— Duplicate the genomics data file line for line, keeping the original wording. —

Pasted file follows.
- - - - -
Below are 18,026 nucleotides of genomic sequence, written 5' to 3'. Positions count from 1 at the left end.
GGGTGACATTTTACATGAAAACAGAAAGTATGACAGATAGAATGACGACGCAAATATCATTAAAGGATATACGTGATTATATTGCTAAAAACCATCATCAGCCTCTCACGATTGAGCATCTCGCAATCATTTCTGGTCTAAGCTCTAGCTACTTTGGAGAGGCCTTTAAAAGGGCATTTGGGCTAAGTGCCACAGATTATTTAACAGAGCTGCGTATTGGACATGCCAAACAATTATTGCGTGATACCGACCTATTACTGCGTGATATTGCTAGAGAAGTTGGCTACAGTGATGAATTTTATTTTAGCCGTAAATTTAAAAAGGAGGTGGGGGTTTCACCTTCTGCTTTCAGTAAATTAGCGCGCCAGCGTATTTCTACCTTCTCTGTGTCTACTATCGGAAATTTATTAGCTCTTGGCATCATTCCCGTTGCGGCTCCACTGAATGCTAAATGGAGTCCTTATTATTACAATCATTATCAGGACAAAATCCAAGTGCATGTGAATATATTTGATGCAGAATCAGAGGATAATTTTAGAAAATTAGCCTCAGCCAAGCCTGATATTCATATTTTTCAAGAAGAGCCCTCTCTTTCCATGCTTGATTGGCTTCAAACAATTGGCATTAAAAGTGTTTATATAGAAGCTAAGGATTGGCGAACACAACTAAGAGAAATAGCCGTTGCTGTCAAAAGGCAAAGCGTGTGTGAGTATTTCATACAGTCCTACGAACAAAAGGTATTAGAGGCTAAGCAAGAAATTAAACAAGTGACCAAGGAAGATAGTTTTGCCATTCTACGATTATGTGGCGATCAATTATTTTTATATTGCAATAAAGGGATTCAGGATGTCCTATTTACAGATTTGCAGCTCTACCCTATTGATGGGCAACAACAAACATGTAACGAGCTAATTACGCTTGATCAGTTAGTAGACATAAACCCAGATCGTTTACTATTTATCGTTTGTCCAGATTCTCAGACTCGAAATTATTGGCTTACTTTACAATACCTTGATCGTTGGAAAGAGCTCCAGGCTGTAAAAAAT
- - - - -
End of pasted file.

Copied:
Below are 18,026 nucleotides of genomic sequence, written 5' to 3'. Positions count from 1 at the left end.
GGGTGACATTTTACATGAAAACAGAAAGTATGACAGATAGAATGACGACGCAAATATCATTAAAGGATATACGTGATTATATTGCTAAAAACCATCATCAGCCTCTCACGATTGAGCATCTCGCAATCATTTCTGGTCTAAGCTCTAGCTACTTTGGAGAGGCCTTTAAAAGGGCATTTGGGCTAAGTGCCACAGATTATTTAACAGAGCTGCGTATTGGACATGCCAAACAATTATTGCGTGATACCGACCTATTACTGCGTGATATTGCTAGAGAAGTTGGCTACAGTGATGAATTTTATTTTAGCCGTAAATTTAAAAAGGAGGTGGGGGTTTCACCTTCTGCTTTCAGTAAATTAGCGCGCCAGCGTATTTCTACCTTCTCTGTGTCTACTATCGGAAATTTATTAGCTCTTGGCATCATTCCCGTTGCGGCTCCACTGAATGCTAAATGGAGTCCTTATTATTACAATCATTATCAGGACAAAATCCAAGTGCATGTGAATATATTTGATGCAGAATCAGAGGATAATTTTAGAAAATTAGCCTCAGCCAAGCCTGATATTCATATTTTTCAAGAAGAGCCCTCTCTTTCCATGCTTGATTGGCTTCAAACAATTGGCATTAAAAGTGTTTATATAGAAGCTAAGGATTGGCGAACACAACTAAGAGAAATAGCCGTTGCTGTCAAAAGGCAAAGCGTGTGTGAGTATTTCATACAGTCCTACGAACAAAAGGTATTAGAGGCTAAGCAAGAAATTAAACAAGTGACCAAGGAAGATAGTTTTGCCATTCTACGATTATGTGGCGATCAATTATTTTTATATTGCAATAAAGGGATTCAGGATGTCCTATTTACAGATTTGCAGCTCTACCCTATTGATGGGCAACAACAAACATGTAACGAGCTAATTACGCTTGATCAGTTAGTAGACATAAACCCAGATCGTTTACTATTTATCGTTTGTCCAGATTCTCAGACTCGAAATTATTGGCTTACTTTACAATACCTTGATCGTTGGAAAGAGCTCCAGGCTGTAAAAAAT